Their name evokes a mental image of a magpie, a bird with a reputation for lining its nest with objects discarded or lost. Strands of tinsel, shreds of cloth, wisps of fluff — anything that catches its eye.
The Ragbirds adopt this patchwork approach when it comes to their music. Their genre is essentially anything that can be played or sung. Their audience is equally — appropriately — diverse.
“We’ve found that our music appeals to a very wide fanbase across all ages and most walks of life,” says frontwoman and multi-instrumentalist Erin Zindle. “I’m not exactly sure why. I think we weave a familiar element into everything we do. We’re known to throw a Charlie Daniels riff into a Romanian gypsy fiddle tune, or to sing an old gospel spiritual over a traditional African rhythm.”
“At the heart of it, it’s folk rock with a fiddle. It’s very accessible,” she says.
The global consciousness that informs the music of this Michigan-based quintet pervades more than just their three self-released studio albums. It’s in the way they tour, too — they call it “eco-touring.”
“Touring in a gas van with six people, getting all your food to go ... it can have a large negative impact on the earth, and it was an important step for us to lessen that impact,” Zindle says. “Through the conversion of our diesel van to run on waste vegetable oil, we’ve reduced our carbon emissions by a significant amount.”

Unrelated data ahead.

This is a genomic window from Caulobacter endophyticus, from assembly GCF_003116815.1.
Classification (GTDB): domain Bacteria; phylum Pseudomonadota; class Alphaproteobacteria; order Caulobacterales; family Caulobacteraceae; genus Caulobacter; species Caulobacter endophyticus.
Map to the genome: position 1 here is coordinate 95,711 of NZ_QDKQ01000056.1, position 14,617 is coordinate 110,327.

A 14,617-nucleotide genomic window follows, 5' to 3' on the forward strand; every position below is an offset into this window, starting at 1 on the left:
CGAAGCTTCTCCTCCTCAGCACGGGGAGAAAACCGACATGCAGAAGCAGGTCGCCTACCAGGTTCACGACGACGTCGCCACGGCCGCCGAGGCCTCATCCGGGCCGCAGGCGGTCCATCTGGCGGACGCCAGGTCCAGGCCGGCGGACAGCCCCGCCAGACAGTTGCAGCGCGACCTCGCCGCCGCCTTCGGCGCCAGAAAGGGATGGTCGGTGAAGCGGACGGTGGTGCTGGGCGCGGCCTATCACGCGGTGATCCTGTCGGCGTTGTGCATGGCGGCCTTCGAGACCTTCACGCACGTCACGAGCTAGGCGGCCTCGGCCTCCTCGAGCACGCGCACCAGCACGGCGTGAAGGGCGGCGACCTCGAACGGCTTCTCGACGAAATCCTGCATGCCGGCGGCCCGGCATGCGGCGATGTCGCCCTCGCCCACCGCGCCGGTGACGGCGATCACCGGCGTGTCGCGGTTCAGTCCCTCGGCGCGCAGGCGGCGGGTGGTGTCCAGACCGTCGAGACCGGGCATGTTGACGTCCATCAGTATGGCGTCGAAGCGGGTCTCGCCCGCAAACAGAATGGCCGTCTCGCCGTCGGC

Fueled by the dregs of fry cookers, the vegetable-oil-powered combustion engine nets them a modest 14 miles per gallon — “only slightly less than diesel.”
Whatever minor drawbacks it entails (Zindle is hard-pressed to name one beyond basic upkeep), the modified van has the fourfold advantage of being a conversation piece, a concert draw, a money-saver and an inspiration to others.
“Sometimes people will come out to the show just to see the van and talk to us about traveling on used grease,” he says.
As a band, Zindle says the Ragbirds’ patched-together existence — the eco-touring, the music, the band itself — is driven by one unifying idea: Hope.
“It’s woven into many of the songs’ stories,” he says. “This is a hard-earned hope we’re singing about, and you can’t get to that without singing about the sadness too.”